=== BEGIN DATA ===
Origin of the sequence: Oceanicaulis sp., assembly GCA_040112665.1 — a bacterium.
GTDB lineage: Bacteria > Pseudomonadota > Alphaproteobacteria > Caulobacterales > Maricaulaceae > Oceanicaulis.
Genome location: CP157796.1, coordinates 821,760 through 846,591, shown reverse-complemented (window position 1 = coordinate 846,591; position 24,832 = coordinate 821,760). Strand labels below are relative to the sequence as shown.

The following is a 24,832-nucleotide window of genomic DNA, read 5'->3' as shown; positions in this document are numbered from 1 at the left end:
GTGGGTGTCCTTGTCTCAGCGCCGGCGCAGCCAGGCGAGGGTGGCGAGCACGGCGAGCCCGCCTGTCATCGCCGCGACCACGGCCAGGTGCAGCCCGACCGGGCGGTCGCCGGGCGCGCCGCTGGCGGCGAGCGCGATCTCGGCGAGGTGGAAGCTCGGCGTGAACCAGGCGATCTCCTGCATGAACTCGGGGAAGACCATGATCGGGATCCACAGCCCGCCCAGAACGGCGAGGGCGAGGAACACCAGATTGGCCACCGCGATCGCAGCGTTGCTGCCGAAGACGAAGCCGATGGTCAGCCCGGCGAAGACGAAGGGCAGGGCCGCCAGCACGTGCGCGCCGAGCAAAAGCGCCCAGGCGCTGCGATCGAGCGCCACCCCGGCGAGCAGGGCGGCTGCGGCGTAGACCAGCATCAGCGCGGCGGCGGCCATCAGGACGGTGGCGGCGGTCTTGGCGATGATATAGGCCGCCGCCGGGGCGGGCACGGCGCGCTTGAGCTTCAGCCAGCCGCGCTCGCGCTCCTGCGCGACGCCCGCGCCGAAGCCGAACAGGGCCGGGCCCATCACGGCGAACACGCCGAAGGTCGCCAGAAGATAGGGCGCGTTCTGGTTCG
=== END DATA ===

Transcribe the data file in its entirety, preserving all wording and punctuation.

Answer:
Origin of the sequence: Oceanicaulis sp., assembly GCA_040112665.1 — a bacterium.
GTDB lineage: Bacteria > Pseudomonadota > Alphaproteobacteria > Caulobacterales > Maricaulaceae > Oceanicaulis.
Genome location: CP157796.1, coordinates 821,760 through 846,591, shown reverse-complemented (window position 1 = coordinate 846,591; position 24,832 = coordinate 821,760). Strand labels below are relative to the sequence as shown.

The following is a 24,832-nucleotide window of genomic DNA, read 5'->3' as shown; positions in this document are numbered from 1 at the left end:
GTGGGTGTCCTTGTCTCAGCGCCGGCGCAGCCAGGCGAGGGTGGCGAGCACGGCGAGCCCGCCTGTCATCGCCGCGACCACGGCCAGGTGCAGCCCGACCGGGCGGTCGCCGGGCGCGCCGCTGGCGGCGAGCGCGATCTCGGCGAGGTGGAAGCTCGGCGTGAACCAGGCGATCTCCTGCATGAACTCGGGGAAGACCATGATCGGGATCCACAGCCCGCCCAGAACGGCGAGGGCGAGGAACACCAGATTGGCCACCGCGATCGCAGCGTTGCTGCCGAAGACGAAGCCGATGGTCAGCCCGGCGAAGACGAAGGGCAGGGCCGCCAGCACGTGCGCGCCGAGCAAAAGCGCCCAGGCGCTGCGATCGAGCGCCACCCCGGCGAGCAGGGCGGCTGCGGCGTAGACCAGCATCAGCGCGGCGGCGGCCATCAGGACGGTGGCGGCGGTCTTGGCGATGATATAGGCCGCCGCCGGGGCGGGCACGGCGCGCTTGAGCTTCAGCCAGCCGCGCTCGCGCTCCTGCGCGACGCCCGCGCCGAAGCCGAACAGGGCCGGGCCCATCACGGCGAACACGCCGAAGGTCGCCAGAAGATAGGGCGCGTTCTGGTTCG